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the Andromeda Strain

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All-Reviews.com Movie Review: the Andromeda Strain

Starring: David Wayne, James Olson
Director: Robert Wise
Rated: G
RunTime: 131 Minutes
Release Date: May 1971
Genres: Action, Sci-Fi/Fantasy


*Also starring: Kate Reid, Eric Christmas, Peter Hobbs, Arthur Hill



Review by Steve Rhodes
3½ stars out of 4

The great director Robert Wise will probably be forever remembered for such popular musicals as WEST SIDE STORY and SOUND OF MUSIC even though he does have some significant science fiction films to his credit, including STAR TREK: THE MOTION PICTURE and THE DAY THE EARTH STOOD STILL.

In 1971 Wise directed the first film adaptation of a Michael Crichton novel, THE ANDROMEDA STRAIN. The film's screenwriter, Nelson Gidding, has had a particularly mediocre career, including such unmemorable films as BEYOND THE POSEIDON ADVENTURE and THE MUMMY LIVES. Nevertheless, THE ANDROMEDA STRAIN's staging and scripting give it an eerie documentary feel that works perfectly.

The setup for the movie is that a United States satellite crashes into an isolated desert town. On-board the satellite is a tiny organism from outer space that instantly kills everyone in town except an old drunk and a crying baby. The show's conundrum is what is the common thread that saved these two disparate individuals.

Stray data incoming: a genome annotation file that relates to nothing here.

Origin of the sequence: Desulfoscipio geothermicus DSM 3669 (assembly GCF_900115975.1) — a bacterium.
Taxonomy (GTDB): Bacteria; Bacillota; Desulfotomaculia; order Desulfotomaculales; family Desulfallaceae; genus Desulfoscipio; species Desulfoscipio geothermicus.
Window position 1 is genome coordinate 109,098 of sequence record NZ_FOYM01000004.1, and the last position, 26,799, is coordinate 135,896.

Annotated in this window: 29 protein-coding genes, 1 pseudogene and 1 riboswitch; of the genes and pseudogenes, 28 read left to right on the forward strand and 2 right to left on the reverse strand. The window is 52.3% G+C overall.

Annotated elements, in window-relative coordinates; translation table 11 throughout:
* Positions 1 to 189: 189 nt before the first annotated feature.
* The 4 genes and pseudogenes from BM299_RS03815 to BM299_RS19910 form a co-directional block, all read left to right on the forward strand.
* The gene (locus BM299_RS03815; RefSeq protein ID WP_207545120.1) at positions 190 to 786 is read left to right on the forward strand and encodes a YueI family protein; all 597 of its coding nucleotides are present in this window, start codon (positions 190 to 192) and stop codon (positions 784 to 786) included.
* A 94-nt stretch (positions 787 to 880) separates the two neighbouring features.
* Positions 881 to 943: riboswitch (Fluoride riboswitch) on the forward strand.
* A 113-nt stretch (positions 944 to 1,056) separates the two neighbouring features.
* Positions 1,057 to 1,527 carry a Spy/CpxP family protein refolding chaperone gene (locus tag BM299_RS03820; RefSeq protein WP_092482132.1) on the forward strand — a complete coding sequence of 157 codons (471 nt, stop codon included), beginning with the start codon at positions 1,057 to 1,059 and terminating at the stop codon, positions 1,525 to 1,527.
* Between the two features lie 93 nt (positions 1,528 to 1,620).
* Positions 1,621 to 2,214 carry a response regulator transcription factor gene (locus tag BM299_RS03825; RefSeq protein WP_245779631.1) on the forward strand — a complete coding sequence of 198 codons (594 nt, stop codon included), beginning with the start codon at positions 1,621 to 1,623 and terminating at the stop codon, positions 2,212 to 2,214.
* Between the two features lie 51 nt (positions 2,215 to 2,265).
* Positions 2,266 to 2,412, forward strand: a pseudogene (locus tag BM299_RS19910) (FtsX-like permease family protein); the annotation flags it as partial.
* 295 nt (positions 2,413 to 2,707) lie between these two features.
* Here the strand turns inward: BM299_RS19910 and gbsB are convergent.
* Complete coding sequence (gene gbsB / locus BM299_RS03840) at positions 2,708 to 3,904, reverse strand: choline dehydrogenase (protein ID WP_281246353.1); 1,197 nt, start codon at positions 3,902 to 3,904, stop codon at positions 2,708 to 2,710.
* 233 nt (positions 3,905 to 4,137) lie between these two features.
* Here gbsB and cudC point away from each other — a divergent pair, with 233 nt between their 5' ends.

Men in protective gear are sent to survey the scene and determine what has happened. The only thing they are sure of is that the organism from space is responsible and that death occurs by turning their victim's blood into powder.

This first and most frightening part gives way to the second where deep underground in the world's cleanest environment, four scientists rush to find the cause and the cure for the greatest disaster to have ever struck earth.

Arthur Hill in one of his finest performances ever plays the team's lead scientist, Dr. Jeremy Stone. Dr. Stone wants all procedures followed carefully and no short-cuts taken just because they are under pressure. When the strain has them all about to crack, he relents and becomes more willing to cut corners in their experiments.

David Wayne plays the team's wise old man, Dr. Charles Dutton. James Olson is the team's handsome, young Dr. Mark Hall. Since Dr. Hall is the only single member of the crew, he gets to carry the key that can disarm the underground station's self-destruct system. They discuss in detail the scientific experiments that proved that a single person will be the most rational user of the key. Presumably a married person might stop the self-destruct for some selfish reason having to do with his family.

As the odd woman out, Kate Reid plays the only female member of the group, Dr. Ruth Leavitt. Carefully casting an exceedingly homely and pudgy woman, the focus stays firmly on her technical abilities and leaves aside the usual love interest that most scripts seem obliged to include. Dr. Leavitt, as it turns out, has some yet-to-be-discovered limitations, but scientifically she is a valuable member of the team.

The beauty of the script and the direction is the contrast of the fast paced demands placed on the researchers with the meticulousness of their experiments. They talk and argue like scientists whereas audiences are used to expensive actors showing off their emotions at every turn. One might criticize Wise's presentation as dull, but to me it was brilliantly realistic and totally captivating. Every twist and turn in the show draws you more and more into the story. The ending is arguably a bit too neat, but works nevertheless.

THE ANDROMEDA STRAIN runs 2:11. It is rated PG for mature themes and would be fine for kids around nine and up.

Copyright 1998 Steve Rhodes

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